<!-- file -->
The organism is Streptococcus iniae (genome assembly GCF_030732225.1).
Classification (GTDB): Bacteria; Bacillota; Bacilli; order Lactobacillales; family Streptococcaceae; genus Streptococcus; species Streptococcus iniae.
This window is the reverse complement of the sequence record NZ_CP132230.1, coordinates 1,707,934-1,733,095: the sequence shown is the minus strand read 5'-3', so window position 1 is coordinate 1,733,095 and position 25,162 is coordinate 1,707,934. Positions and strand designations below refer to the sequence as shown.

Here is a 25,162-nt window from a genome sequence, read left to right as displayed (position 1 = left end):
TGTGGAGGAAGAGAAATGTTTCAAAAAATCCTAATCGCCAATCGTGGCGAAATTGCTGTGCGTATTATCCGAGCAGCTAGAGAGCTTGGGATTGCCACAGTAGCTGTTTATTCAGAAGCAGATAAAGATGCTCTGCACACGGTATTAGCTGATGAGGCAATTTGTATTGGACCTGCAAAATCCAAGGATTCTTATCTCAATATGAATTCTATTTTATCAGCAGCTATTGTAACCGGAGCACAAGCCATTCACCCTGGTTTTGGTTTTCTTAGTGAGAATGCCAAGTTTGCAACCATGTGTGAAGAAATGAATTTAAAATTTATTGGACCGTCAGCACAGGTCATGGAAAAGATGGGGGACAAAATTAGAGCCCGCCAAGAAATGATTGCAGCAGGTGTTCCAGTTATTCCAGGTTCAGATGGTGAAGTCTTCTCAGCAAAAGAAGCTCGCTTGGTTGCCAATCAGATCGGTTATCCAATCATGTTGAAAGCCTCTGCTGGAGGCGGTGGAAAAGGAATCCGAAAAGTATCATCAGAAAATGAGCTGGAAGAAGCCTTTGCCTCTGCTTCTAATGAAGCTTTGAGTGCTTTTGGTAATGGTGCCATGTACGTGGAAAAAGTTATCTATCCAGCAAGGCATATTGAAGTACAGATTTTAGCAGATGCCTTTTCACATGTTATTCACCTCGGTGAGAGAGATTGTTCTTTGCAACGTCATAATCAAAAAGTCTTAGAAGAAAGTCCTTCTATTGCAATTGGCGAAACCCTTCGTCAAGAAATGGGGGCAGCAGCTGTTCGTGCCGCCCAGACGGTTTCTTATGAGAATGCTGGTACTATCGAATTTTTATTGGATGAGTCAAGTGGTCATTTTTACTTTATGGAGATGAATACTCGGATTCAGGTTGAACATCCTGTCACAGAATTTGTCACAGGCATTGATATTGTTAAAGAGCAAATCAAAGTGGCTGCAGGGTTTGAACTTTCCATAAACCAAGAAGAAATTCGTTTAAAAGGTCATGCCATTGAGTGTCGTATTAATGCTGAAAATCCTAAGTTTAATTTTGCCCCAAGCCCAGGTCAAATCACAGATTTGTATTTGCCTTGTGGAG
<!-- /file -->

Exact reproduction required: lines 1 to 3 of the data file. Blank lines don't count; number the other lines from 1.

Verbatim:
The organism is Streptococcus iniae (genome assembly GCF_030732225.1).
Classification (GTDB): Bacteria; Bacillota; Bacilli; order Lactobacillales; family Streptococcaceae; genus Streptococcus; species Streptococcus iniae.
This window is the reverse complement of the sequence record NZ_CP132230.1, coordinates 1,707,934-1,733,095: the sequence shown is the minus strand read 5'-3', so window position 1 is coordinate 1,733,095 and position 25,162 is coordinate 1,707,934. Positions and strand designations below refer to the sequence as shown.